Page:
Your personality and style shouldn't be the overwhelming consideration when choosing a successor to run your practice.
Succession planning is one of the most important decisions a physician owner will face -when and how to retire from a practice. Yet many physicians neglect to plan their exit. All too often, they think they can wait to sell the business when they're ready to retire without realizing they need to have their practice well positioned and ready to hand off ahead of time. Preparation can be the difference between success and failure.
There are many tried and true steps physician partners can take to facilitate the smooth transition of ownership. While succession planning has some science behind it, it is also an art. There are indeed any number of variables which must be taken into consideration in specific situations. Perhaps one of the biggest is the physician owner's personality, which could play a significant and unexpected role in determining how the future plays out for the practice.
The Desire for Clones
In working with numerous practices over the years, I have encountered many physicians who believe their successors must be clones of them, since their way of operating has brought the business to where it is today. This mentality is shortsighted. The most important thing is to align values and use unique styles of the individuals to achieve these values. Too many physician owners get frustrated if their junior partners don't emulate them. What the owners really should be doing is taking the time to talk with them, hear their perspective, and even learn something from them. Physicians who are stuck in an unworkable model may be getting their practices stuck as well.
Personality and Style
Physicians who start private practice are usually very strong people who took a lot of risks to achieve success. It is not realistic to expect the next generation of ownership to fit their exact mold. A better strategy is to determine the roles and responsibilities that give their probable successors the best opportunity to showcase their skills and then let them flourish using their own style.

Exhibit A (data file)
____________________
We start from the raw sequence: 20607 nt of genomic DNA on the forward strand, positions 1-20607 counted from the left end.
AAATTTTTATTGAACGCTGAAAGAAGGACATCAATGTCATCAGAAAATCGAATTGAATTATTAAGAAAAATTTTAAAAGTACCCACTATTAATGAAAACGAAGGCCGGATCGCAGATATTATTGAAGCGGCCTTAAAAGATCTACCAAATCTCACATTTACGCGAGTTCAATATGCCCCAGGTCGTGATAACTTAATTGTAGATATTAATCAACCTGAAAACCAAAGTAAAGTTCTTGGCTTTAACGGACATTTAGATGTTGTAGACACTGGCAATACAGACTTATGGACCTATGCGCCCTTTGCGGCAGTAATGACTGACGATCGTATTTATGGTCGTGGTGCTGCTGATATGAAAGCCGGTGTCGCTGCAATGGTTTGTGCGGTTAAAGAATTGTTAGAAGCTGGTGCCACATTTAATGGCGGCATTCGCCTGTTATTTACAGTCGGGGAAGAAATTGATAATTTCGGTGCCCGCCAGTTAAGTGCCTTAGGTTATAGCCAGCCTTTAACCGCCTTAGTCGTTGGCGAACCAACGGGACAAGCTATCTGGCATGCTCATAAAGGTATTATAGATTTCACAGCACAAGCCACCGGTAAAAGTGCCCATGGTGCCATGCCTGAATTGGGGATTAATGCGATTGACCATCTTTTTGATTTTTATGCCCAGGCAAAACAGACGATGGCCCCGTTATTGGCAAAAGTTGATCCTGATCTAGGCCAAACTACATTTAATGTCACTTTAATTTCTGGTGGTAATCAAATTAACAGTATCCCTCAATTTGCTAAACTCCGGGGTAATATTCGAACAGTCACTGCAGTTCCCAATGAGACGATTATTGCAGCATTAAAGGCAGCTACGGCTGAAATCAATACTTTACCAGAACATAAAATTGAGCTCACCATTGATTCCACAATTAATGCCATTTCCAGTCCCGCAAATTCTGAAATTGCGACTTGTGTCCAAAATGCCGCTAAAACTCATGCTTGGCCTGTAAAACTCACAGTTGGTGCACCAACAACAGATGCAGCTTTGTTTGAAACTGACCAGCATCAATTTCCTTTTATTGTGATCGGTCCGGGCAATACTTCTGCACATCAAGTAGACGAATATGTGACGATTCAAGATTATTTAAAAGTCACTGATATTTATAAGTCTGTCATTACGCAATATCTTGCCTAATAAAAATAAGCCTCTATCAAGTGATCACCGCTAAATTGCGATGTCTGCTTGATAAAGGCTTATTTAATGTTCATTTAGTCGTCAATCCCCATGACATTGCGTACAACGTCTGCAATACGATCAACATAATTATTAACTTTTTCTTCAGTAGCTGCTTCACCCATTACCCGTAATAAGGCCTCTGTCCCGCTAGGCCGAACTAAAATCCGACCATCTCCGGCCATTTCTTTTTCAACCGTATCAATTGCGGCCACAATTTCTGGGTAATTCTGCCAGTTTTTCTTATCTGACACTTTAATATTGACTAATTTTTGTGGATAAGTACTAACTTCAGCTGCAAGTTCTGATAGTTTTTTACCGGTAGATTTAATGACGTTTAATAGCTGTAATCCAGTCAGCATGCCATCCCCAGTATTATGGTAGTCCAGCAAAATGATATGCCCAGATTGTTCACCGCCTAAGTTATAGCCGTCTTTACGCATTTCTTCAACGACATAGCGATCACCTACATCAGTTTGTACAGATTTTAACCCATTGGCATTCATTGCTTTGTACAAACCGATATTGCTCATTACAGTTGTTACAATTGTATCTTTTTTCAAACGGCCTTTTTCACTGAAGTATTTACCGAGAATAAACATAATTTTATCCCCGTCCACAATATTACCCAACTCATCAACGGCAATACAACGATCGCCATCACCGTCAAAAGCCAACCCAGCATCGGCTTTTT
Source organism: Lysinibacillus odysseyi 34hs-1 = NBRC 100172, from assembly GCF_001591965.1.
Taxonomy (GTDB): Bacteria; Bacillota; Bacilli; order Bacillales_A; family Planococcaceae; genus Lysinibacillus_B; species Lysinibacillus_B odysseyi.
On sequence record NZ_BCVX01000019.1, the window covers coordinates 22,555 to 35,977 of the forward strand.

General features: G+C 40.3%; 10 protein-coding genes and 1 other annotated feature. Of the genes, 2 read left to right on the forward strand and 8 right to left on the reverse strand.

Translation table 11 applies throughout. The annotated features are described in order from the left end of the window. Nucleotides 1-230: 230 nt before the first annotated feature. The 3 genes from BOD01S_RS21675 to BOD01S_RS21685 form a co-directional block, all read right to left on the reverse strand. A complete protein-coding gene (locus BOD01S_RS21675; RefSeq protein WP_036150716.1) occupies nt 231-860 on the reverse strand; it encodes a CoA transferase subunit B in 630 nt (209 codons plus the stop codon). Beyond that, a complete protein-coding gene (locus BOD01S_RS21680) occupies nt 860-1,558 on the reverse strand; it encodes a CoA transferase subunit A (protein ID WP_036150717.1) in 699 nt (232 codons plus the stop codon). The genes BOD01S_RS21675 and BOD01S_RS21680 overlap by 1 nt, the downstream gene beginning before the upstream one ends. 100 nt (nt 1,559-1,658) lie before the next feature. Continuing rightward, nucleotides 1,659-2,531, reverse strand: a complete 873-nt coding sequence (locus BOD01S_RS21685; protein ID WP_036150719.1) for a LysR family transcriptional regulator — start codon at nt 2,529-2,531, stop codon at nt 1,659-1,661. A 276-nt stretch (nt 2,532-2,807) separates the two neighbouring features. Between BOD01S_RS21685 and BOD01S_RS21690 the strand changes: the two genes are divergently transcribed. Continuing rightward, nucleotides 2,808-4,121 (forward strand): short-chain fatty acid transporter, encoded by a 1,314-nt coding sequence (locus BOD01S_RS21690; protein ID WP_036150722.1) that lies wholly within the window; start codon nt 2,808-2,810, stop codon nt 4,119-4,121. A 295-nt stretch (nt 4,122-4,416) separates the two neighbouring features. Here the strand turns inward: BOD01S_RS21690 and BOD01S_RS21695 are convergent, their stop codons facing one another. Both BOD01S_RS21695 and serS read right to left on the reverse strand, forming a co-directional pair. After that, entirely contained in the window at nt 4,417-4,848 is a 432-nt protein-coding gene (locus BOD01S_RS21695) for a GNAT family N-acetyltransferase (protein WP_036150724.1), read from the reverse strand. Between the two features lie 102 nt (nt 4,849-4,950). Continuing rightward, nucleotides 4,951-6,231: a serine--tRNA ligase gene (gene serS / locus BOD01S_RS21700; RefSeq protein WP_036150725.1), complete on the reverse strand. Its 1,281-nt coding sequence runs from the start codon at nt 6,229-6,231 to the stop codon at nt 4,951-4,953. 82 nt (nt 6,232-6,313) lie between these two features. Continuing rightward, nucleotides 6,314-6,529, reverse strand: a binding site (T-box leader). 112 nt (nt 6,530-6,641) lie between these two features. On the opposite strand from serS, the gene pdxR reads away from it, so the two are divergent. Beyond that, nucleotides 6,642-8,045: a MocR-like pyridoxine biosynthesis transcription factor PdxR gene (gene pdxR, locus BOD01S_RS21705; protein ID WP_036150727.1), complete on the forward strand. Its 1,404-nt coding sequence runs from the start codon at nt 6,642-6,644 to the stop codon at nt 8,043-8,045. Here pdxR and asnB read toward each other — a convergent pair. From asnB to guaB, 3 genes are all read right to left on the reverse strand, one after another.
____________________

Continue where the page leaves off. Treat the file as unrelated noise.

It can come as a big surprise to some physician owners that their incoming partner's style, even if different from theirs, is a big hit with patients and staff members. For instance, it may represent a welcome change to move from an emotional, passionate, frenetic physician to one who is calm, thoughtful and never panics. What should never be lost, however, are the aspects of style that have made the practice successful . . . non-negotiable things like responsiveness and patient care.
Taking the Time to Plan Ahead
Succession planning can be contentious or it can be orderly. The difference depends on all participants in the process being willing to put the practice first and work toward the common goal of long-term sustainability. Smart physician owners will take time to uncover what other partners bring to the table, even if it looks different from the status quo. When values are aligned and owners back down from the belief that their way is the only way, the transition will be smoother and the future quite bright. Succession planning gives you time to train up your successor, show them the ropes, make sure that they really understand your business.
Remember too, that transparency is crucial both internally and externally. Proactive communication about leadership changes alleviates the normal fears associated with change and uncertainty. Plan for this. Poor management of this process shakes organizational credibility and effectiveness. The bottom line is that transitioning from a practice takes time and preparation. There are a variety of issues that must be considered, which is why it requires education and adequate planning to ensure the handing over of your practice is seamlessly executed.